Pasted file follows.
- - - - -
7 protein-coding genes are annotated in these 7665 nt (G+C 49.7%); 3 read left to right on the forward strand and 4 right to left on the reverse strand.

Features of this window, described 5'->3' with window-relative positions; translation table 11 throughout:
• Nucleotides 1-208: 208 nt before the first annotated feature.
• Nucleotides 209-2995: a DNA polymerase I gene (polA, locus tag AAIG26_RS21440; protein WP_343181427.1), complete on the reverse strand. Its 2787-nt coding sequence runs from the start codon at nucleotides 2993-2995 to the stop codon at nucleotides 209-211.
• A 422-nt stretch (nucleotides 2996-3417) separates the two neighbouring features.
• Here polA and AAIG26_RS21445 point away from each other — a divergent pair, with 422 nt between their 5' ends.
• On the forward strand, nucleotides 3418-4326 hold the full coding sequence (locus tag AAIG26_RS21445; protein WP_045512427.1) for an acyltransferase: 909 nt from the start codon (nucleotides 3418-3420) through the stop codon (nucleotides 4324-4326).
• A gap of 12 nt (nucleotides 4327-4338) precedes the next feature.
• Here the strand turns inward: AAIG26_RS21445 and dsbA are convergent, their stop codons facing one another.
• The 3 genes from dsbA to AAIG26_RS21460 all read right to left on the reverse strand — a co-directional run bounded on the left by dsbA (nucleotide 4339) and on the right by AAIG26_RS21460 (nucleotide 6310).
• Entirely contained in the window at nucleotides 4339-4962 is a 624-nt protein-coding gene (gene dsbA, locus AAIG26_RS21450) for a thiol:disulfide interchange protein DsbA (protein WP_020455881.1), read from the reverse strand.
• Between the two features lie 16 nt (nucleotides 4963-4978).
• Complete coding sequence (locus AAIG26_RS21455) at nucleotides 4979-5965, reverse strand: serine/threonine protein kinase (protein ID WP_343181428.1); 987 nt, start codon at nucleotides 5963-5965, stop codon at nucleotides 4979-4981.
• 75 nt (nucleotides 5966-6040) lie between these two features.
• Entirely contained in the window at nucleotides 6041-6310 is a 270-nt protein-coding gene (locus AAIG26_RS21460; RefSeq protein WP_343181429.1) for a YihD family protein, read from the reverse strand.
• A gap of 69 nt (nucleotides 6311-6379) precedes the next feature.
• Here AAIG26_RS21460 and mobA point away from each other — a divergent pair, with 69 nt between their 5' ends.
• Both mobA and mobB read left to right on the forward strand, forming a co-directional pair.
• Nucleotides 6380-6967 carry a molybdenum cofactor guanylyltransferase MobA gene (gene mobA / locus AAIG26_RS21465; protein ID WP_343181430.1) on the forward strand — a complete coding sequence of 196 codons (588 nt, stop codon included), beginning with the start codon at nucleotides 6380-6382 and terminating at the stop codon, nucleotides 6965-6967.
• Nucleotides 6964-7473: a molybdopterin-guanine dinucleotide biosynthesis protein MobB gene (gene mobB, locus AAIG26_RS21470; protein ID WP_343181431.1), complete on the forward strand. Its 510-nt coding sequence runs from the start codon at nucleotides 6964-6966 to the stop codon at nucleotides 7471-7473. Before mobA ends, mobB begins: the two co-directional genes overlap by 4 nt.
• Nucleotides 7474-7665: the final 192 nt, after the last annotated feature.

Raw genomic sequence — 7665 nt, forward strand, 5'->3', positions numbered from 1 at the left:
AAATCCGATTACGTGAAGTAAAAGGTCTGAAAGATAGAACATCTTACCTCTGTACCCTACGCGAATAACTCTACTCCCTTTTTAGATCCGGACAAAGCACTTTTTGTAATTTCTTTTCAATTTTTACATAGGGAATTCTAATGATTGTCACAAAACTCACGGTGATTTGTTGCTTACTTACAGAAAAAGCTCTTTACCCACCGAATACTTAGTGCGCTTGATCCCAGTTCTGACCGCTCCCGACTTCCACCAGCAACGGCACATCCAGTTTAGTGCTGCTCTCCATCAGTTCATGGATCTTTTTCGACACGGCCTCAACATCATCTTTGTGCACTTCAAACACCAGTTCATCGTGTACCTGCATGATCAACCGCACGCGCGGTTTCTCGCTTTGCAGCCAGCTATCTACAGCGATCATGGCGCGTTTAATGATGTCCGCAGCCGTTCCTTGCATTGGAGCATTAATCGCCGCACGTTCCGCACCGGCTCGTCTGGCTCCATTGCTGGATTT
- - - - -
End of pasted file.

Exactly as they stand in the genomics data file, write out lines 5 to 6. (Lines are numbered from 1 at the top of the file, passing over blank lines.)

• A 422-nt stretch (nucleotides 2996-3417) separates the two neighbouring features.
• Here polA and AAIG26_RS21445 point away from each other — a divergent pair, with 422 nt between their 5' ends.